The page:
A refugee from czarist Russia, where he was an officer in the cavalry regiment of Grand Duke Michael and in the footguard of Czar Nicholas, John Graham arrived in the United States in 1920, where he began his second career as an artist and critic. His early training at the Art Students League with such teachers as John Sloan and Kenneth Hayes Miller from 1922 to 1924 is in sharp contrast to his subsequent avant-garde association. He made frequent trips to Paris and became friendly with the Surrealist group there, although his style remained eclectic: while his figurative painting displayed affinities with Giorgio de Chirico and André Derain, he was also making small, purely abstract compositions that he called "minimalist."
In the early 1940s Graham underwent a radical philosophical transition, during which his belief in Marxism and psychoanalysis was replaced by more magical thinking. His taste for modernism shifted to the old masters, particularly those of the Renaissance. Celia was painted during these transitional years and is one of the many portraits of imaginary women dating from this time. In these paintings he achieved a monumental reinterpretation of classical art. Here, the calm and dignity of the lovely woman, her elegant silhouette, and her monumental solidity are reminiscent of ancient Roman portraiture, of Ingres, and of Raphael, while the forms, as well as the curious sense of detachment from place and time hint at biomorphic Surrealist sculpture. The tension between the figure and the flat pictorial structure belies Graham's avowed dismissal of modernism. He maintained that he gave his sitters staring (sometimes crossed) eyes not as an expressive device, "but as a means to anchor space to a point in the room, to create more tension...to make the figures immutable, fixed and timeless."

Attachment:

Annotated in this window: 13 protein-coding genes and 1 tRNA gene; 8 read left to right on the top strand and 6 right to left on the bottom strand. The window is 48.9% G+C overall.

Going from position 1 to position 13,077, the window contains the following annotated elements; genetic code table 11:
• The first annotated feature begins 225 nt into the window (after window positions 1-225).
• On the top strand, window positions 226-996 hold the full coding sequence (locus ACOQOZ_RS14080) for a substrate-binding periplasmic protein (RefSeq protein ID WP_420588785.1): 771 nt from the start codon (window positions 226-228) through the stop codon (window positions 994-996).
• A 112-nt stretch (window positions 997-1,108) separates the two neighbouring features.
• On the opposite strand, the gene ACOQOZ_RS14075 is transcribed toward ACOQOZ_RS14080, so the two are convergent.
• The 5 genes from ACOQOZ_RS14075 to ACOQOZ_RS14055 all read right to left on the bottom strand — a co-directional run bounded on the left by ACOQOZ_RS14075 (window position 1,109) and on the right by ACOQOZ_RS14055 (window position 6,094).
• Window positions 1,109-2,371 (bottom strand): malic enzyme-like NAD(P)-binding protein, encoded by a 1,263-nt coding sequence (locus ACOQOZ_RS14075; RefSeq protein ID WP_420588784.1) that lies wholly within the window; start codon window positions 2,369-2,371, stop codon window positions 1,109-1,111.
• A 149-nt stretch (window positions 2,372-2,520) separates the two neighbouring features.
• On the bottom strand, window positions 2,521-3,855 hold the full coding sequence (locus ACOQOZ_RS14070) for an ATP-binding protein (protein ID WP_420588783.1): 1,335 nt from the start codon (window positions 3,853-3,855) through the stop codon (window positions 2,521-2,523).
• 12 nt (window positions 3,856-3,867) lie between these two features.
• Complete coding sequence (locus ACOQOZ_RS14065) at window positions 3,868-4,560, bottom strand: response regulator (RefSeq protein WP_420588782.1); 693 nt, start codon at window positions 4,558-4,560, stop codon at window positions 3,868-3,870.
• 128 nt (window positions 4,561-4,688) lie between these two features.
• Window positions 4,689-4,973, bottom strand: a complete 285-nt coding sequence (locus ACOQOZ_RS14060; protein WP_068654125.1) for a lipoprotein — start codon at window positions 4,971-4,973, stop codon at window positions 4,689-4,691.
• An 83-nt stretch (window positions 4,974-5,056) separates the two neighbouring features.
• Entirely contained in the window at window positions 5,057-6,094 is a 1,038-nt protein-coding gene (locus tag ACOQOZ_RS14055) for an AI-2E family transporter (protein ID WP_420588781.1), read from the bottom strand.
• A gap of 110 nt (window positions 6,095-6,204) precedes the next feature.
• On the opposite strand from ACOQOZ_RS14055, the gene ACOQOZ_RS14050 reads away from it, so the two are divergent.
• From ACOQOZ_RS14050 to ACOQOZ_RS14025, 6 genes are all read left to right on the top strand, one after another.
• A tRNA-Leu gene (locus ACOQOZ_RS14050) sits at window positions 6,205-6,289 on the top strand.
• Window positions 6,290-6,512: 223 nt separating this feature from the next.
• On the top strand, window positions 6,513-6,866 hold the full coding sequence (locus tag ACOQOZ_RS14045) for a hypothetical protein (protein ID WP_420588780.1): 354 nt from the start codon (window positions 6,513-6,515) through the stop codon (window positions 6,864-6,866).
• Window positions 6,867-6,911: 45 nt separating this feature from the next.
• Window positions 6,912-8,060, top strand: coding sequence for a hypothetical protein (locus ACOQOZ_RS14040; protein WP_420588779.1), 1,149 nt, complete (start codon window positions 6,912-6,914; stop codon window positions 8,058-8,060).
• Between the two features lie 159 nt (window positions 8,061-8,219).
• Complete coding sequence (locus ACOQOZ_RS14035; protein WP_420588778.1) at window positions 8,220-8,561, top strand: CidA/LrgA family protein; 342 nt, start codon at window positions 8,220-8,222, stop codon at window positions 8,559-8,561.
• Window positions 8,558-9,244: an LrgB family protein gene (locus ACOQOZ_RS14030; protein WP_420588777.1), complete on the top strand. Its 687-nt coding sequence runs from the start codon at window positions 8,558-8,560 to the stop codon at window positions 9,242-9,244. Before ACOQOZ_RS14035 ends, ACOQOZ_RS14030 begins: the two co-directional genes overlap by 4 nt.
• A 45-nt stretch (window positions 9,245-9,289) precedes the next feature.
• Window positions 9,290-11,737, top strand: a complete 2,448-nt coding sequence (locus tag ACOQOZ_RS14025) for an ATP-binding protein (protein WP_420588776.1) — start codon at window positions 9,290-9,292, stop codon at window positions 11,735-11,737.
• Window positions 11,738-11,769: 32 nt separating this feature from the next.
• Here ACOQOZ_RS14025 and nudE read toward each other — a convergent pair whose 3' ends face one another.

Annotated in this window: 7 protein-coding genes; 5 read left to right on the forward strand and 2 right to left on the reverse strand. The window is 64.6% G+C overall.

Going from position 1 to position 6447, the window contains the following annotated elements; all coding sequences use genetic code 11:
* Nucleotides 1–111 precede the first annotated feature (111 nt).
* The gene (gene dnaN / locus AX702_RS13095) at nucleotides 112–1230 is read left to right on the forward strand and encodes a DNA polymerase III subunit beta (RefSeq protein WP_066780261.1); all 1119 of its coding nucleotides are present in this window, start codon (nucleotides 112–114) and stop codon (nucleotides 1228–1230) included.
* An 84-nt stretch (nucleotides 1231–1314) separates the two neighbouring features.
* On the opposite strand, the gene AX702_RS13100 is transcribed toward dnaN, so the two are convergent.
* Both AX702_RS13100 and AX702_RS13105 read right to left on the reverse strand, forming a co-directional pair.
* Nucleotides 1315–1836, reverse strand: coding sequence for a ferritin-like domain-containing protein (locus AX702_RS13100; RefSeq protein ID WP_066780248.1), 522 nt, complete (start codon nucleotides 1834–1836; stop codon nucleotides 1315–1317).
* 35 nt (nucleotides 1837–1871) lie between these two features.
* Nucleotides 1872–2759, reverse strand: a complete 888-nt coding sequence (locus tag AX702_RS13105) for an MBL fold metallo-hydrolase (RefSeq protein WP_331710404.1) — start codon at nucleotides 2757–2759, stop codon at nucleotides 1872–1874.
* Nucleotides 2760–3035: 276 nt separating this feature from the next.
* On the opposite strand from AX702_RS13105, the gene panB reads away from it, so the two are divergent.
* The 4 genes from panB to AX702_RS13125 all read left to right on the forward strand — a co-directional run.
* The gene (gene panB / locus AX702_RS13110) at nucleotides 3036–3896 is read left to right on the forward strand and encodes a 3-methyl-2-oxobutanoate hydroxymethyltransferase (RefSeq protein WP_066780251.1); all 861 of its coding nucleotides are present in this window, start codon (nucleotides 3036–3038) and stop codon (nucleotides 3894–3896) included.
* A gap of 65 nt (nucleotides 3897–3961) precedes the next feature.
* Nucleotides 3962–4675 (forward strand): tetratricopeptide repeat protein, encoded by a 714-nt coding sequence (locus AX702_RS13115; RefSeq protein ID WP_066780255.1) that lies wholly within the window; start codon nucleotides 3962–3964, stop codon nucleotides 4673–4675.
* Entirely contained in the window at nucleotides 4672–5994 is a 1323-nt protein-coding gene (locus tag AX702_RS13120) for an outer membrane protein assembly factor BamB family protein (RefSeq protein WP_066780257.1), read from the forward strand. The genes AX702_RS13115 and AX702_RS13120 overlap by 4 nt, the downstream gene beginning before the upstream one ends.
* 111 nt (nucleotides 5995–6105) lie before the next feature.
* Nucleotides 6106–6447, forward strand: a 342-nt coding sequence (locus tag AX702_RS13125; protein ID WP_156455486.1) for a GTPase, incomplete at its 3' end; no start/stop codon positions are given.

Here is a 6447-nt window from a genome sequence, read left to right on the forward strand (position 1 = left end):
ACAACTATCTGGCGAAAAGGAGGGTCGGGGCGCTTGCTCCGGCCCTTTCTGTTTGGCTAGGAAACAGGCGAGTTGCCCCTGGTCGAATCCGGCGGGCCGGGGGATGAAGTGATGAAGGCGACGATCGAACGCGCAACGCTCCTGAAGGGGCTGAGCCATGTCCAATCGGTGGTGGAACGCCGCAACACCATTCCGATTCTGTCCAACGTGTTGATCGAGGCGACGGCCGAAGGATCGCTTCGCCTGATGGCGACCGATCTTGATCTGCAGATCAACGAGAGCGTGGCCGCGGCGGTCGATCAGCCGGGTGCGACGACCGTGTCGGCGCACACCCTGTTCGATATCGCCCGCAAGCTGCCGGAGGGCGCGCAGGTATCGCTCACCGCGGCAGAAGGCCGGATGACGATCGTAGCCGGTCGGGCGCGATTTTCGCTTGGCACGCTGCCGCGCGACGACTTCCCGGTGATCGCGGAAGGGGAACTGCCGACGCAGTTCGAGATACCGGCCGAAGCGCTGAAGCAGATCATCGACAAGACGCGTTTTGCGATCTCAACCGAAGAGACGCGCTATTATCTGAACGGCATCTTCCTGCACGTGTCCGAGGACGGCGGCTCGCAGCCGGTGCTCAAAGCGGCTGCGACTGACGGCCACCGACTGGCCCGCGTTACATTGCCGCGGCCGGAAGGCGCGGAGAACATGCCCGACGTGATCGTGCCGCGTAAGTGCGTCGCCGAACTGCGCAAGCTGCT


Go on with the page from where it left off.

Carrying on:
Graham was also an active collector and critic of contemporary art, and encouraged the careers of many young artists. In 1942 he organized an exhibition in which he combined the works of the great European modernists—Picasso, Braque, Matisse—with young unknown American expressionists, among them Willem de Kooning, Lee Krasner, and Jackson Pollock. It was the first exhibition for the latter two. Arshile Gorky and the sculptor David Smith were also among his friends and admirers.
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Artist:John Graham (American (born Ukraine), Kiev 1881–1961 London)
Medium:Oil, casein, charcoal, chalk, graphite, and ink on Masonite
Dimensions:48 × 36 in. (121.9 × 91.4 cm)
Credit Line:Hugo Kastor Fund, 1968
Inscription: Inscribed (center left): IONANNUS
the artist (until d. 1961; his estate, 1961–62; sold in June 1962 to Emmerich]; [André Emmerich Gallery, New York, 1962–68; sold to MMA]
New York. Gallery Mayer. "Homage: John D. Graham," October 17–28, 1961, no. 14.
Arts Club of Chicago. "John Graham," September 26–October 31, 1963, no. 8.
Minneapolis. University Gallery, University of Minnesota. "Homage to John Graham," November 12, 1963–January 12, 1964, no. 8.
New York. André Emmerich Gallery. "Seven Decades, 1895–1965: Crosscurrents in Modern Art. 1945–1954," April 26–May 21, 1966, no. 249.
New York. Andre Emmerich Gallery. "John D. Graham, 1881–1961," May 25–June 30, 1966, no. 10.
Saratoga Springs, N. Y. Skidmore College. "John D. Graham, 1881–1961," February 1–27, 1967, no. 19.
New York. Marlborough-Gerson Gallery. "The New York Painter, A Century of Teaching: Morse to Hofmann," September 27–October 14, 1967, unnumbered cat. (p. 61).
Museum of Modern Art, New York. "John D. Graham, Paintings and Drawings," August 13–October 13, 1968, no. 6 (lent by the André Emmerich Gallery, New York).
Athens. Georgia Museum of Art, University of Georgia. "John D. Graham, Paintings and Drawings," December 3–24, 1968, no. 6.
Grinnell, Iowa. Grinnell College. "John D. Graham, Paintings and Drawings," January 21–February 11, 1969, no. 6.